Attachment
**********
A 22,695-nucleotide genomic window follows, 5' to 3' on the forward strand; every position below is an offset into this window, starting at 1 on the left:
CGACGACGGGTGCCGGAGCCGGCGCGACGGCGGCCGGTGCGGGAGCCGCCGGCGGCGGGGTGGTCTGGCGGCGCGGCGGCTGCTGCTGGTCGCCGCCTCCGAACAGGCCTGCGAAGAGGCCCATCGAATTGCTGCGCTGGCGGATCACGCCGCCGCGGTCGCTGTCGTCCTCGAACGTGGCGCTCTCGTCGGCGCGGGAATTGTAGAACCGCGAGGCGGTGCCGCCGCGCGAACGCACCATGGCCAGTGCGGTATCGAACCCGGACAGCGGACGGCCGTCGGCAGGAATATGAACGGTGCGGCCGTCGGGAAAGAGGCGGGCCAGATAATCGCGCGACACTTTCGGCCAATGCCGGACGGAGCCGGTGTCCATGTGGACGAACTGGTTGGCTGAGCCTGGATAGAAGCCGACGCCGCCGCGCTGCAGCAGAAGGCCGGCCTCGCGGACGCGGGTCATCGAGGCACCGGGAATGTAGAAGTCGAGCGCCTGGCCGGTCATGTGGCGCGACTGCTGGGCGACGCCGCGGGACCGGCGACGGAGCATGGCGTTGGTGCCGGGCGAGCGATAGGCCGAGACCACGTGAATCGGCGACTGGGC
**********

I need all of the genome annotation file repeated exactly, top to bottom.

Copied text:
A 22,695-nucleotide genomic window follows, 5' to 3' on the forward strand; every position below is an offset into this window, starting at 1 on the left:
CGACGACGGGTGCCGGAGCCGGCGCGACGGCGGCCGGTGCGGGAGCCGCCGGCGGCGGGGTGGTCTGGCGGCGCGGCGGCTGCTGCTGGTCGCCGCCTCCGAACAGGCCTGCGAAGAGGCCCATCGAATTGCTGCGCTGGCGGATCACGCCGCCGCGGTCGCTGTCGTCCTCGAACGTGGCGCTCTCGTCGGCGCGGGAATTGTAGAACCGCGAGGCGGTGCCGCCGCGCGAACGCACCATGGCCAGTGCGGTATCGAACCCGGACAGCGGACGGCCGTCGGCAGGAATATGAACGGTGCGGCCGTCGGGAAAGAGGCGGGCCAGATAATCGCGCGACACTTTCGGCCAATGCCGGACGGAGCCGGTGTCCATGTGGACGAACTGGTTGGCTGAGCCTGGATAGAAGCCGACGCCGCCGCGCTGCAGCAGAAGGCCGGCCTCGCGGACGCGGGTCATCGAGGCACCGGGAATGTAGAAGTCGAGCGCCTGGCCGGTCATGTGGCGCGACTGCTGGGCGACGCCGCGGGACCGGCGACGGAGCATGGCGTTGGTGCCGGGCGAGCGATAGGCCGAGACCACGTGAATCGGCGACTGGGC